Jesus was not at all afraid to repudiate those who deserved it: hypocrites, those who used the rules to declare others unclean, those who profited from religion, those who bound up burdens on people, those who declared themselves the holy ones.

Note, however, that Jesus does not say to these people, “I don’t want to listen to you.” He tells them they’re wrong. There’s a difference there, one to which we should pay attention. The only times Jesus tells someone to shut up, to get lost, it’s Satan or it’s his pal Peter—get thee away from me. Everyone else is free to argue with Jesus. He might tell them they’re dogs or vipers or whitened sepulchers full of the bones of the dead, but he prefers prophesying against them to demanding their silence.  Any culture where the urge to silence one’s opponents is the first impulse—instead of debating or contradicting them—has a whiff of corruption to it. Can’t a healthy culture stand against critique, against a lack of wokeness or a wrong opinion? What is the legitimacy of any system that relies on blocking its antagonists, disappearing its enemies, silencing dissent?  The answer—in some ways, the healing mechanism—for such cultures is external review. The outside auditor, the admonitor, the red team, the devil’s advocate. It is oftentimes much more valuable to listen to the outsider with the Very Bad Opinion than it is to find affirmation from our like-minded peers. Because, as Jesus also knew, we never want to listen to the prophet who comes from our own hometown. See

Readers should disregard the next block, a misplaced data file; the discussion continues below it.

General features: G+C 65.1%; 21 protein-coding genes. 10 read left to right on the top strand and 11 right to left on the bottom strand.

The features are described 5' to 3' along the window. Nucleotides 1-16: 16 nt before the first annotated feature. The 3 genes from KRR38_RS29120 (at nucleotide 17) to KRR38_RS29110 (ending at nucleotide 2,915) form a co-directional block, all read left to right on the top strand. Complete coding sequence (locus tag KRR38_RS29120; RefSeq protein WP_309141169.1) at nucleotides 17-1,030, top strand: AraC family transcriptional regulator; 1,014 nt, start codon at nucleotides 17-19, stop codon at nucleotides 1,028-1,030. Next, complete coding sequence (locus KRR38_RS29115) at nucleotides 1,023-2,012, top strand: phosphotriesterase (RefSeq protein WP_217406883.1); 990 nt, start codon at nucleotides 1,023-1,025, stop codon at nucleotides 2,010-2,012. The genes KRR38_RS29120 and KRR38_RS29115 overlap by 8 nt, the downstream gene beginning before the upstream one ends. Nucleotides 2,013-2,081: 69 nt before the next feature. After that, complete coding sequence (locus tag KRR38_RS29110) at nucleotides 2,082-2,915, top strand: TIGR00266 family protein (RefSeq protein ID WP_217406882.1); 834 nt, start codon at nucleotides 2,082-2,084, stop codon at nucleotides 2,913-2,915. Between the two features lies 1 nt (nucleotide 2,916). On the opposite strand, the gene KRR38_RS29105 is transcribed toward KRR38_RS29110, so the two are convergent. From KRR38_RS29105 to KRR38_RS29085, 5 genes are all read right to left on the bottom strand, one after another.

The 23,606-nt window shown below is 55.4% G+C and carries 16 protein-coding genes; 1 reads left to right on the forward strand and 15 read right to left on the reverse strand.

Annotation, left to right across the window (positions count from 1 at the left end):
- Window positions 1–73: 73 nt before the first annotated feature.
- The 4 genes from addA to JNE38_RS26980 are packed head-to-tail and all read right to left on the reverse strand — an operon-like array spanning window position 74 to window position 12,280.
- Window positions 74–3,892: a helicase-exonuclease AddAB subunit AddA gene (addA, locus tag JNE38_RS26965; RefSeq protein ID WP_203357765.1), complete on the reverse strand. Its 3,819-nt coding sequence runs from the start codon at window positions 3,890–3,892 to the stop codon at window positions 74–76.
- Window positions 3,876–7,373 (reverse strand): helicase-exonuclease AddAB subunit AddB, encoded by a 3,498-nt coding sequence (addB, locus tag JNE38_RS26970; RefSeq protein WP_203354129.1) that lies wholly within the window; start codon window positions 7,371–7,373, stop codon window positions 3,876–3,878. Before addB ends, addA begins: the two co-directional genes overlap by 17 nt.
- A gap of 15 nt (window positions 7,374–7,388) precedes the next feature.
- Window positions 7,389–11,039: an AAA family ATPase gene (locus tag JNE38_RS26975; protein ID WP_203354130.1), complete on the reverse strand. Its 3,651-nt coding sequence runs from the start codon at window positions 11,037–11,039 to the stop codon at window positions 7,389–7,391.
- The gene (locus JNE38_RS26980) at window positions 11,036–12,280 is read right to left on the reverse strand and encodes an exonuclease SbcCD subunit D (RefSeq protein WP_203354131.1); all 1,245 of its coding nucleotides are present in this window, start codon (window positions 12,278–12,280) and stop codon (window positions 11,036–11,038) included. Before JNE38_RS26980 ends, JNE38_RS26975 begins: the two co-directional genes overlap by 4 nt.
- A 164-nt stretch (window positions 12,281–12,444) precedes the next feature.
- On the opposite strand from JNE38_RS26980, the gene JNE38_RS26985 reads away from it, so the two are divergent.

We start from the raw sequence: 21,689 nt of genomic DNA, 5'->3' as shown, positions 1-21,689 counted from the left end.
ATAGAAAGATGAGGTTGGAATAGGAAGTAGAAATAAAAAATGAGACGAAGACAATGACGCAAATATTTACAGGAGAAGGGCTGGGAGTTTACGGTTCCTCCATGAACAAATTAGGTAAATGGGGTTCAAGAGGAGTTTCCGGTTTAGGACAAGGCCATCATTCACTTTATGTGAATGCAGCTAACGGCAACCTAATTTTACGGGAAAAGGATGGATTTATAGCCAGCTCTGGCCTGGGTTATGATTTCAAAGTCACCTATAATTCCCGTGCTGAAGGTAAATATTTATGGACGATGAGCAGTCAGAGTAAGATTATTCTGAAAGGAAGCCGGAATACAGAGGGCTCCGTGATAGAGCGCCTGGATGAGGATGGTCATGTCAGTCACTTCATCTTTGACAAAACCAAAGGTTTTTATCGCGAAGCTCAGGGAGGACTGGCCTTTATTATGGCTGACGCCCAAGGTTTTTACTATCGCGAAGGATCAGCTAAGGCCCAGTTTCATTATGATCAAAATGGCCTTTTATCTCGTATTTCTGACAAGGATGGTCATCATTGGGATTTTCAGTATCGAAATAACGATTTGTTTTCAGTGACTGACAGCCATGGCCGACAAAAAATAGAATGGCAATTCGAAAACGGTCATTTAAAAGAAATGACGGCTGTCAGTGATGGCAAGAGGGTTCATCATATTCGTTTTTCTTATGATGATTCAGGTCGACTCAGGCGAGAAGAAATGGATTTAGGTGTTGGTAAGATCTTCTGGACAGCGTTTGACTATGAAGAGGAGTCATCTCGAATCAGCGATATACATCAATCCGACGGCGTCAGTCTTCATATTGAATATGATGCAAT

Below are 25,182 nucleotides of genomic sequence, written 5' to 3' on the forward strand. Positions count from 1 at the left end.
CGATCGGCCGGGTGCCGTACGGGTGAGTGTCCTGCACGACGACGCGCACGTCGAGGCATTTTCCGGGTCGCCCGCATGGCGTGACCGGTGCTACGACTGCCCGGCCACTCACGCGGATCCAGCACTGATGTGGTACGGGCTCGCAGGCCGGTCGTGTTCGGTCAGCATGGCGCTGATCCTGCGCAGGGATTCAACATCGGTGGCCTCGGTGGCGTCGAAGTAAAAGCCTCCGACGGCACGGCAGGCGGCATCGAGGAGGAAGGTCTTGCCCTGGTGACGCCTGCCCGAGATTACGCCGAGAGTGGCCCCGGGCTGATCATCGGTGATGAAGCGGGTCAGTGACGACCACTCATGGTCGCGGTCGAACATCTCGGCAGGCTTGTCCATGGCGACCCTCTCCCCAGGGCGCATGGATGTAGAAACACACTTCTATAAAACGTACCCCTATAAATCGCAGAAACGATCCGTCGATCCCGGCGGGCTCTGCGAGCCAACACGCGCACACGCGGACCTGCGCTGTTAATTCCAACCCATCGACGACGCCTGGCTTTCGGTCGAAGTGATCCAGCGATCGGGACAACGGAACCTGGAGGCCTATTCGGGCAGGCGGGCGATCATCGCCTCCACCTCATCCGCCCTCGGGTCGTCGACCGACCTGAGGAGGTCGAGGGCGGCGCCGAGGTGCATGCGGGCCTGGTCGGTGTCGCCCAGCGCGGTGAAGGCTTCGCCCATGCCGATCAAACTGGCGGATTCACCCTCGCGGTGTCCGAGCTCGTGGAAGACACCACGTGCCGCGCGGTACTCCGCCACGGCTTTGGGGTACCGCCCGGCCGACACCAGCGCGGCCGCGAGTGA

Cancel culture in this context is about how the church canceled the teachings of Jesus as the word of God by subordinating those teachings to worshiping Jesus as God, and making belief in Jesus as a personal savior the only way to salvation.  Paul may have taught that, but not Jesus.